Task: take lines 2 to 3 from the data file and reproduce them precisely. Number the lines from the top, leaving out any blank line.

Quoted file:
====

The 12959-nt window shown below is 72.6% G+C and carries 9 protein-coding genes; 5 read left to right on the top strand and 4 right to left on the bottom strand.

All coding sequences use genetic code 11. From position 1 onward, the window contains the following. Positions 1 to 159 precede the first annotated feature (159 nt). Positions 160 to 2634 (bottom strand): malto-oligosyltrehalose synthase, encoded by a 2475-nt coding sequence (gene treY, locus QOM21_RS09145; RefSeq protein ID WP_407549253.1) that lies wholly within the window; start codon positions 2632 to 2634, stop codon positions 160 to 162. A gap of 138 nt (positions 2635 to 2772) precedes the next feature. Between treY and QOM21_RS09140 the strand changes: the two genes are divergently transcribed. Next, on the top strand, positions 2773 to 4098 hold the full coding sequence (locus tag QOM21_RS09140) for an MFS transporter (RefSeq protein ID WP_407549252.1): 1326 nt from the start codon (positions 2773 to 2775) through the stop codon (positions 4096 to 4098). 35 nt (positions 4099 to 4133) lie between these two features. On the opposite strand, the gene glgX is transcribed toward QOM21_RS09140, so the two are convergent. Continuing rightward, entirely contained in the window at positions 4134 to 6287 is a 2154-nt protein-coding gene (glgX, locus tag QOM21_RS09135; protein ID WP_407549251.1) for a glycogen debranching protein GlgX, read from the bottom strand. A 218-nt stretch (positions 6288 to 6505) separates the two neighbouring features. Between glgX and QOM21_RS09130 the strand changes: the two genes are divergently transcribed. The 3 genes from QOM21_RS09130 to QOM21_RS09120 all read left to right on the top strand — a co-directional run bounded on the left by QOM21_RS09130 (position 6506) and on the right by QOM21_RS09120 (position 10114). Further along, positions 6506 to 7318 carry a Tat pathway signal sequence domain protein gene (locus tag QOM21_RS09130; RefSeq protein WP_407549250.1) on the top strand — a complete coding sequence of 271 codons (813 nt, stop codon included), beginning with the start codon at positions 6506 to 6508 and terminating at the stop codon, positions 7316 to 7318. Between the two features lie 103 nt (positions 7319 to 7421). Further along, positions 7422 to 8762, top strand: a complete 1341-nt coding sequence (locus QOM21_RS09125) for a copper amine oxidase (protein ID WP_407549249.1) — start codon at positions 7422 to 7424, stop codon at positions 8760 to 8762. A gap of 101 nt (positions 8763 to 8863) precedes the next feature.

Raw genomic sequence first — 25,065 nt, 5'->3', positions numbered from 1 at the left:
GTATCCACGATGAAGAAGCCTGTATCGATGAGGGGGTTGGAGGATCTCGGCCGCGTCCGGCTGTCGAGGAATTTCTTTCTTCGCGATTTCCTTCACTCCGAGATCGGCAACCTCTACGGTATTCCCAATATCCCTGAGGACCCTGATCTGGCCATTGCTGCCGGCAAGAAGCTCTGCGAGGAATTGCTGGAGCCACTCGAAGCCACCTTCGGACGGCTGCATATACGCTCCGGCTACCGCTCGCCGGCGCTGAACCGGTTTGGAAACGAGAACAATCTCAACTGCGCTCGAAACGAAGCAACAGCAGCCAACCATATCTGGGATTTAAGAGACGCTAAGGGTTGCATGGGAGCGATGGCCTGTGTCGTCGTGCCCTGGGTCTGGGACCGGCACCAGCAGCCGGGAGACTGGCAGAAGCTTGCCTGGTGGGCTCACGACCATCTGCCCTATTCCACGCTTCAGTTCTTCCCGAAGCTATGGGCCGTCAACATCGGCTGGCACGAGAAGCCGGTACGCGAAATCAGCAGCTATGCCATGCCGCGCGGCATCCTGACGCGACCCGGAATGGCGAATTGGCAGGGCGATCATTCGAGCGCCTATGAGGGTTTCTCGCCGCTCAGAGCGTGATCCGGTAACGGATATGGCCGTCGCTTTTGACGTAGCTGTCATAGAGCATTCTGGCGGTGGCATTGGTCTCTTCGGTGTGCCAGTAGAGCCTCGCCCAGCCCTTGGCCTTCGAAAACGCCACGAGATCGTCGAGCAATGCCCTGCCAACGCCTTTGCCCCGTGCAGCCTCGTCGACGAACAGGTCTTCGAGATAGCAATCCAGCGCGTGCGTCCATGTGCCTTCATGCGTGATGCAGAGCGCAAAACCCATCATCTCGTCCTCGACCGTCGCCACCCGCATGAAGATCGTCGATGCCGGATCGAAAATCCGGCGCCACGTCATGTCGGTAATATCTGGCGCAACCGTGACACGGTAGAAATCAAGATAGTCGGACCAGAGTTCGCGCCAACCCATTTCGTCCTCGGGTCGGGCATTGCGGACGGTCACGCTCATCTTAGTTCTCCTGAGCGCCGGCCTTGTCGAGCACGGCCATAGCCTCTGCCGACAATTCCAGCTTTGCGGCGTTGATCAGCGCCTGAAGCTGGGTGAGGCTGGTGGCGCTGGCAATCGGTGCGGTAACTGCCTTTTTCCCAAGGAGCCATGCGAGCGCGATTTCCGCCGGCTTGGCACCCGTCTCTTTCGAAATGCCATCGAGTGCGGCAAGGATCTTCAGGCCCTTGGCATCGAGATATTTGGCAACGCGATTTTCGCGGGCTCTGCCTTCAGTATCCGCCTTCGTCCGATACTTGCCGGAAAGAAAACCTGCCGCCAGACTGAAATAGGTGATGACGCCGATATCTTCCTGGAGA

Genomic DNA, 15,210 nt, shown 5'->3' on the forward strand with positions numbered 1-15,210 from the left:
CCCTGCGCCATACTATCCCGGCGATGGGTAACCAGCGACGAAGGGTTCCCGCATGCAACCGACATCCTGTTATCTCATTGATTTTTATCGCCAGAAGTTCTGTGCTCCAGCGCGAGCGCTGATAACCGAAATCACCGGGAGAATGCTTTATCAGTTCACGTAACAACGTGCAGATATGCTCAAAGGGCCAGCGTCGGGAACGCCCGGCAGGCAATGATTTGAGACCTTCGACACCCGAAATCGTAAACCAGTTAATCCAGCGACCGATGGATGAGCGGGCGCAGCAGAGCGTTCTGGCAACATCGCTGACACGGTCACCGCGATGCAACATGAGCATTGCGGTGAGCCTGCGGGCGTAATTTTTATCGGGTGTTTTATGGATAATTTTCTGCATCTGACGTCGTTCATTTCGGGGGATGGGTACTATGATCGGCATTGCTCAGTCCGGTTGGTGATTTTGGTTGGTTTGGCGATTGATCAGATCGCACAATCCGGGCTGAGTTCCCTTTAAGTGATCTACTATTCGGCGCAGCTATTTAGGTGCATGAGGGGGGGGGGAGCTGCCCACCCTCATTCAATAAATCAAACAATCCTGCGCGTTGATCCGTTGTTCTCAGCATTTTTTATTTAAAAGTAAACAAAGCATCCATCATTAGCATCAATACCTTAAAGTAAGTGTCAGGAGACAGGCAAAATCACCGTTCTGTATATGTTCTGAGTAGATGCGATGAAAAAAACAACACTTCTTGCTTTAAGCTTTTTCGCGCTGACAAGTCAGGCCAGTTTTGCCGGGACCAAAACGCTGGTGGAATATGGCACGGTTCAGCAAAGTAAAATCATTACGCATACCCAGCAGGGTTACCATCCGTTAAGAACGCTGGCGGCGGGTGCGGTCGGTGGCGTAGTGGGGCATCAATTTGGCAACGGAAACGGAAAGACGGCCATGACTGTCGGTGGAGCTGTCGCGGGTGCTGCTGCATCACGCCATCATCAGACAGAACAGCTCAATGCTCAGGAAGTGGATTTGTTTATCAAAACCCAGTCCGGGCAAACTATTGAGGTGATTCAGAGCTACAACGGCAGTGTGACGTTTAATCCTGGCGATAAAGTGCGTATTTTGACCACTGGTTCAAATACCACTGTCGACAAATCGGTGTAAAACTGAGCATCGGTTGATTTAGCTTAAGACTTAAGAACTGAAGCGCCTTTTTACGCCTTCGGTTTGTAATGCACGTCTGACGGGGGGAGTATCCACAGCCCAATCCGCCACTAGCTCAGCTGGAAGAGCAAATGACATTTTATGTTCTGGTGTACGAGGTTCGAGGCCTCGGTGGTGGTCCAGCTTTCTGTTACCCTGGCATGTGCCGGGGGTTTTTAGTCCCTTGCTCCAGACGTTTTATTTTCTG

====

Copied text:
All coding sequences use genetic code 11. From position 1 onward, the window contains the following. Positions 1 to 159 precede the first annotated feature (159 nt). Positions 160 to 2634 (bottom strand): malto-oligosyltrehalose synthase, encoded by a 2475-nt coding sequence (gene treY, locus QOM21_RS09145; RefSeq protein ID WP_407549253.1) that lies wholly within the window; start codon positions 2632 to 2634, stop codon positions 160 to 162. A gap of 138 nt (positions 2635 to 2772) precedes the next feature. Between treY and QOM21_RS09140 the strand changes: the two genes are divergently transcribed. Next, on the top strand, positions 2773 to 4098 hold the full coding sequence (locus tag QOM21_RS09140) for an MFS transporter (RefSeq protein ID WP_407549252.1): 1326 nt from the start codon (positions 2773 to 2775) through the stop codon (positions 4096 to 4098). 35 nt (positions 4099 to 4133) lie between these two features. On the opposite strand, the gene glgX is transcribed toward QOM21_RS09140, so the two are convergent. Continuing rightward, entirely contained in the window at positions 4134 to 6287 is a 2154-nt protein-coding gene (glgX, locus tag QOM21_RS09135; protein ID WP_407549251.1) for a glycogen debranching protein GlgX, read from the bottom strand. A 218-nt stretch (positions 6288 to 6505) separates the two neighbouring features. Between glgX and QOM21_RS09130 the strand changes: the two genes are divergently transcribed. The 3 genes from QOM21_RS09130 to QOM21_RS09120 all read left to right on the top strand — a co-directional run bounded on the left by QOM21_RS09130 (position 6506) and on the right by QOM21_RS09120 (position 10114). Further along, positions 6506 to 7318 carry a Tat pathway signal sequence domain protein gene (locus tag QOM21_RS09130; RefSeq protein WP_407549250.1) on the top strand — a complete coding sequence of 271 codons (813 nt, stop codon included), beginning with the start codon at positions 6506 to 6508 and terminating at the stop codon, positions 7316 to 7318. Between the two features lie 103 nt (positions 7319 to 7421). Further along, positions 7422 to 8762, top strand: a complete 1341-nt coding sequence (locus QOM21_RS09125) for a copper amine oxidase (protein ID WP_407549249.1) — start codon at positions 7422 to 7424, stop codon at positions 8760 to 8762. A gap of 101 nt (positions 8763 to 8863) precedes the next feature.

Raw genomic sequence first — 25,065 nt, 5'->3', positions numbered from 1 at the left: